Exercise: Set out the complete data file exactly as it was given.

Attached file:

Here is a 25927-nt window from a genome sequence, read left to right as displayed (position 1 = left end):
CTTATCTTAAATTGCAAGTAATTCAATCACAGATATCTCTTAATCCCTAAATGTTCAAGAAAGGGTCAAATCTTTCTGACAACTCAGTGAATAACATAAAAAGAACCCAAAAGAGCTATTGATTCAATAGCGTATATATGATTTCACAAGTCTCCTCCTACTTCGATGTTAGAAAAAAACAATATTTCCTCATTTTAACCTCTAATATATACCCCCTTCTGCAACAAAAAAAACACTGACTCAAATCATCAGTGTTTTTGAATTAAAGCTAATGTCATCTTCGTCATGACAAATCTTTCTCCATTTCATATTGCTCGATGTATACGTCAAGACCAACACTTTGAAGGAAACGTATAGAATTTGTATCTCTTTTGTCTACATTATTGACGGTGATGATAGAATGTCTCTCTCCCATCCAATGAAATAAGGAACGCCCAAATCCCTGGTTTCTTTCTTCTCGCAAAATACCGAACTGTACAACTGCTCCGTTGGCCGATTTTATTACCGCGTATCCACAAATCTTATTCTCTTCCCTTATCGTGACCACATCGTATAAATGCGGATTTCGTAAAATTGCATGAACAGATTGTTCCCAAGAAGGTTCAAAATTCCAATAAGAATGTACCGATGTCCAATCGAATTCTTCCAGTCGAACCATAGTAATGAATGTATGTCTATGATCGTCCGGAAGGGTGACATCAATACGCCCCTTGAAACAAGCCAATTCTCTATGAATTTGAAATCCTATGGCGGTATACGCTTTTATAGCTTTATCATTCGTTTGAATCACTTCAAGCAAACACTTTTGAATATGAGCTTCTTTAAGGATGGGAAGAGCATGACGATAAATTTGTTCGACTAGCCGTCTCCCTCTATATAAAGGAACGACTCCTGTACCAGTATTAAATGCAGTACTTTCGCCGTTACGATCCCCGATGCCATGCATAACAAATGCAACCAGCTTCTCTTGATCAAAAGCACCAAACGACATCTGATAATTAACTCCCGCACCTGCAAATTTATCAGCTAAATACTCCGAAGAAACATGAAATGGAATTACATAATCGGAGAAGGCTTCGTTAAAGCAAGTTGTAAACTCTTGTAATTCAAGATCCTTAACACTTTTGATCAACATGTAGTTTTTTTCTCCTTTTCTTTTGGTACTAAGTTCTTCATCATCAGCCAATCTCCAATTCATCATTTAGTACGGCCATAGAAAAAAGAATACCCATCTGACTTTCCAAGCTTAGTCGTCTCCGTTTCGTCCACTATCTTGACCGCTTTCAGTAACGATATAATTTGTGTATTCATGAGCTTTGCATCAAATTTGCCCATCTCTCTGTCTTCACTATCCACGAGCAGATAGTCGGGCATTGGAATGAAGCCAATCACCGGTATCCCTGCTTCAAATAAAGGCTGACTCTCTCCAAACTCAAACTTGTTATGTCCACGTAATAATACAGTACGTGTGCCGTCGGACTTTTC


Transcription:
Here is a 25927-nt window from a genome sequence, read left to right as displayed (position 1 = left end):
CTTATCTTAAATTGCAAGTAATTCAATCACAGATATCTCTTAATCCCTAAATGTTCAAGAAAGGGTCAAATCTTTCTGACAACTCAGTGAATAACATAAAAAGAACCCAAAAGAGCTATTGATTCAATAGCGTATATATGATTTCACAAGTCTCCTCCTACTTCGATGTTAGAAAAAAACAATATTTCCTCATTTTAACCTCTAATATATACCCCCTTCTGCAACAAAAAAAACACTGACTCAAATCATCAGTGTTTTTGAATTAAAGCTAATGTCATCTTCGTCATGACAAATCTTTCTCCATTTCATATTGCTCGATGTATACGTCAAGACCAACACTTTGAAGGAAACGTATAGAATTTGTATCTCTTTTGTCTACATTATTGACGGTGATGATAGAATGTCTCTCTCCCATCCAATGAAATAAGGAACGCCCAAATCCCTGGTTTCTTTCTTCTCGCAAAATACCGAACTGTACAACTGCTCCGTTGGCCGATTTTATTACCGCGTATCCACAAATCTTATTCTCTTCCCTTATCGTGACCACATCGTATAAATGCGGATTTCGTAAAATTGCATGAACAGATTGTTCCCAAGAAGGTTCAAAATTCCAATAAGAATGTACCGATGTCCAATCGAATTCTTCCAGTCGAACCATAGTAATGAATGTATGTCTATGATCGTCCGGAAGGGTGACATCAATACGCCCCTTGAAACAAGCCAATTCTCTATGAATTTGAAATCCTATGGCGGTATACGCTTTTATAGCTTTATCATTCGTTTGAATCACTTCAAGCAAACACTTTTGAATATGAGCTTCTTTAAGGATGGGAAGAGCATGACGATAAATTTGTTCGACTAGCCGTCTCCCTCTATATAAAGGAACGACTCCTGTACCAGTATTAAATGCAGTACTTTCGCCGTTACGATCCCCGATGCCATGCATAACAAATGCAACCAGCTTCTCTTGATCAAAAGCACCAAACGACATCTGATAATTAACTCCCGCACCTGCAAATTTATCAGCTAAATACTCCGAAGAAACATGAAATGGAATTACATAATCGGAGAAGGCTTCGTTAAAGCAAGTTGTAAACTCTTGTAATTCAAGATCCTTAACACTTTTGATCAACATGTAGTTTTTTTCTCCTTTTCTTTTGGTACTAAGTTCTTCATCATCAGCCAATCTCCAATTCATCATTTAGTACGGCCATAGAAAAAAGAATACCCATCTGACTTTCCAAGCTTAGTCGTCTCCGTTTCGTCCACTATCTTGACCGCTTTCAGTAACGATATAATTTGTGTATTCATGAGCTTTGCATCAAATTTGCCCATCTCTCTGTCTTCACTATCCACGAGCAGATAGTCGGGCATTGGAATGAAGCCAATCACCGGTATCCCTGCTTCAAATAAAGGCTGACTCTCTCCAAACTCAAACTTGTTATGTCCACGTAATAATACAGTACGTGTGCCGTCGGACTTTTC